The world will face around 560 disasters each year by 2030, the United Nations has warned in a new report.
The world has experienced 350 to 500 medium-to-large-scale disasters annually over the past 20 years, according to the report released on March 26, 2022. This is five times more than the previous three decades, the Global Assessment Report (GAR 2022) published by the United Nations on March 26, 2022.
The rapid increase in the frequency of disasters can be attributed to climate change and inadequate risk management, according to the intergovernmental organization. The United Nations Office for Disaster Risk Reduction (UNDRR) released the report ahead of the Global Platform for Disaster Risk Reduction in May 2022.
Disasters in 1970-2020 and projected increase in 2021-2030
Source: UNDRR analysis based on International Disaster Database
Poor governance and risk management systems fundamentally underestimate true global risk and jeopardize all our socio-economic gains, he noted.
Mom mizutoriSpecial Representative of the Secretary-General for Disaster Risk Reduction and Head of UNDRR, said in a statement:
As the mid-term review of the Sendai Framework is underway, this report should be a wake-up call that countries need to accelerate action on the Framework’s four priorities to stop the spiral of escalating disasters.
The burden of poverty will increase
Frequent disasters will increase the burden of poverty in the world, according to the report. An additional 37.6 million people are estimated to be living in extreme poverty due to the impacts of climate change and disasters by 2030, he noted.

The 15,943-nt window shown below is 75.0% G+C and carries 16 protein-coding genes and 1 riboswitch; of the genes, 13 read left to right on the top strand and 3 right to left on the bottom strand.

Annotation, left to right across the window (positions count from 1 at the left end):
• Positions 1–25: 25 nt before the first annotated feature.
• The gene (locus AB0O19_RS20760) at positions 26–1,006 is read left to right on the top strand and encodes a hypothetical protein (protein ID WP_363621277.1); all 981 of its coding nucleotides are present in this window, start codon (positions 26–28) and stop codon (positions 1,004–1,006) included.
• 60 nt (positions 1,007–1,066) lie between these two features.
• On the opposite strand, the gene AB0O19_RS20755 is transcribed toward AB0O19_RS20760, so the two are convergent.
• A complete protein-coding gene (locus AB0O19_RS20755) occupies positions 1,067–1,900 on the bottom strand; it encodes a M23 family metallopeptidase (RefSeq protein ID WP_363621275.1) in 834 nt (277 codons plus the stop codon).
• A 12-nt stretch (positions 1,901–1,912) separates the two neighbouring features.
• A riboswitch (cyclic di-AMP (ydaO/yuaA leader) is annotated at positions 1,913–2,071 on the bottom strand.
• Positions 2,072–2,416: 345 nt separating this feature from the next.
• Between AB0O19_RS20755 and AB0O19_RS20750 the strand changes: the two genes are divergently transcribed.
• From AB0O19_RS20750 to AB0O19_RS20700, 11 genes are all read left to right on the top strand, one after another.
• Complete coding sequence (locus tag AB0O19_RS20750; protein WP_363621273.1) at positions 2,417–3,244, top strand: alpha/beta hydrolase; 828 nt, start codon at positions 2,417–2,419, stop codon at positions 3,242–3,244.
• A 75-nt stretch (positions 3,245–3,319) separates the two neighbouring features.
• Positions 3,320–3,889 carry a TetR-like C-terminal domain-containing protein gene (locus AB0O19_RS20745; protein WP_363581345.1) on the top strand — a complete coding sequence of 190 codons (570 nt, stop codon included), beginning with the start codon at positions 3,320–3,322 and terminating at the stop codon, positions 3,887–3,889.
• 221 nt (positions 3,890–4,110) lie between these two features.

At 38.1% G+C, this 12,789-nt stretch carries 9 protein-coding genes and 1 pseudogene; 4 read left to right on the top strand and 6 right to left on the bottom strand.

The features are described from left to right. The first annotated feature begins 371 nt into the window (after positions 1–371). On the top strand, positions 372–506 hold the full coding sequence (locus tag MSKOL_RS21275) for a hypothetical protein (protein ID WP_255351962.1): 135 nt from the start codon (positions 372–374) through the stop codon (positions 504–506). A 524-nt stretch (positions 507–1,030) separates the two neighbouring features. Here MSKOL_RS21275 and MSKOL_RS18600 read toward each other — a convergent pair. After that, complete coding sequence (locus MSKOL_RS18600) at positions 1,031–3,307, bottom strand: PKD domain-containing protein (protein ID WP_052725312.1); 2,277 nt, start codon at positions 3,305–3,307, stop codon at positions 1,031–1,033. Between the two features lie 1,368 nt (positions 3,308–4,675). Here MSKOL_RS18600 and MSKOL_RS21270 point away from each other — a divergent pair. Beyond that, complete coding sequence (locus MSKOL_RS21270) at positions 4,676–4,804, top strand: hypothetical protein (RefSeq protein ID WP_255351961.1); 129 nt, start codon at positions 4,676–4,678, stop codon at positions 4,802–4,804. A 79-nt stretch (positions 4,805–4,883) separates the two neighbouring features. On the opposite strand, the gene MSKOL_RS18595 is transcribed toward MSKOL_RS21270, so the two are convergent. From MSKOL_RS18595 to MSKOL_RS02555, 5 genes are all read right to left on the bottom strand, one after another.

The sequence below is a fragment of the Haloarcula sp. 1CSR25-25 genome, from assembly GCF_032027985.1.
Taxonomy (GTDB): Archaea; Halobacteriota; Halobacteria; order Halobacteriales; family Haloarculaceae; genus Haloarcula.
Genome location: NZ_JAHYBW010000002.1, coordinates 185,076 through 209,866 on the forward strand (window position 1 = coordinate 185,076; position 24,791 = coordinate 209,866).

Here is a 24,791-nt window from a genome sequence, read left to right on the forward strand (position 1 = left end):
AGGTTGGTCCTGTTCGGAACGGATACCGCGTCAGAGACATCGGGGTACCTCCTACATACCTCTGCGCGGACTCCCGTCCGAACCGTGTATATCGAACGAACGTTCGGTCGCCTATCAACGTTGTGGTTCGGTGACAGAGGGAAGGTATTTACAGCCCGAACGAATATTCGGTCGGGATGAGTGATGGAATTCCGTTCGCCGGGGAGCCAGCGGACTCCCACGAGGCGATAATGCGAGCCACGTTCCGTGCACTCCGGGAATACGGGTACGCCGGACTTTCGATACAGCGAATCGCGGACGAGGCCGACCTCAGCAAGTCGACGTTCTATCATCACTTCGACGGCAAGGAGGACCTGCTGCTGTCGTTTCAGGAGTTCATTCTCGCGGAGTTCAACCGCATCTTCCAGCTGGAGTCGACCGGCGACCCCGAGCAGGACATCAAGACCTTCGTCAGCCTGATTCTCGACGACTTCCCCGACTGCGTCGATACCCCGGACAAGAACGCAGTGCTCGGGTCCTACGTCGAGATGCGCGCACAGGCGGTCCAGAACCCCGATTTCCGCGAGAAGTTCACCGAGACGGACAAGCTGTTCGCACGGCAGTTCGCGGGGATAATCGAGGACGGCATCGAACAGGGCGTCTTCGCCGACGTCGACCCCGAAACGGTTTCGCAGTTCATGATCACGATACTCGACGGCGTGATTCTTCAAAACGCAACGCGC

According to the UN, a “worst case” scenario of climate change and disasters will push an additional 100.7 million people into poverty by 2030.
The poorest are the most vulnerable and will bear the brunt of disasters, notes the analysis citing the INFORM Natural Hazard Risk Index.
The majority of countries facing high disaster risk are also among those with the highest share of the population living below the national poverty line, he said.
These include the Philippines, Bangladesh, Myanmar, India, Indonesia, Pakistan and Vietnam from the Asia-Pacific region.
About 90% of high-risk countries according to the INFORM Natural Hazard Index are middle- or low-income countries, with an average national poverty rate of 34%.
By comparison, countries assumed to be “low risk” have a poverty rate of less than 1%.
The poor are the most affected because their heavy reliance on outdoor labor such as in agriculture or their reliance on natural capital, both of which are vulnerable to climate change.
With insufficient financial means to adapt, the poorest are the most vulnerable in both developing and developed countries, according to the UN report.
Most vulnerable developing countries, uninsured
Annual direct economic losses from disasters have more than doubled over the past three decades. It grew to more than $170 billion in the 2010s, from an average of around $70 billion in the 1990s.
Only 40% of all disaster losses were insured between 1980 and 2018.
This means that 60% of all catastrophe losses were uninsured. Again, there is a great inequality between developed and developing countries.
Direct economic loss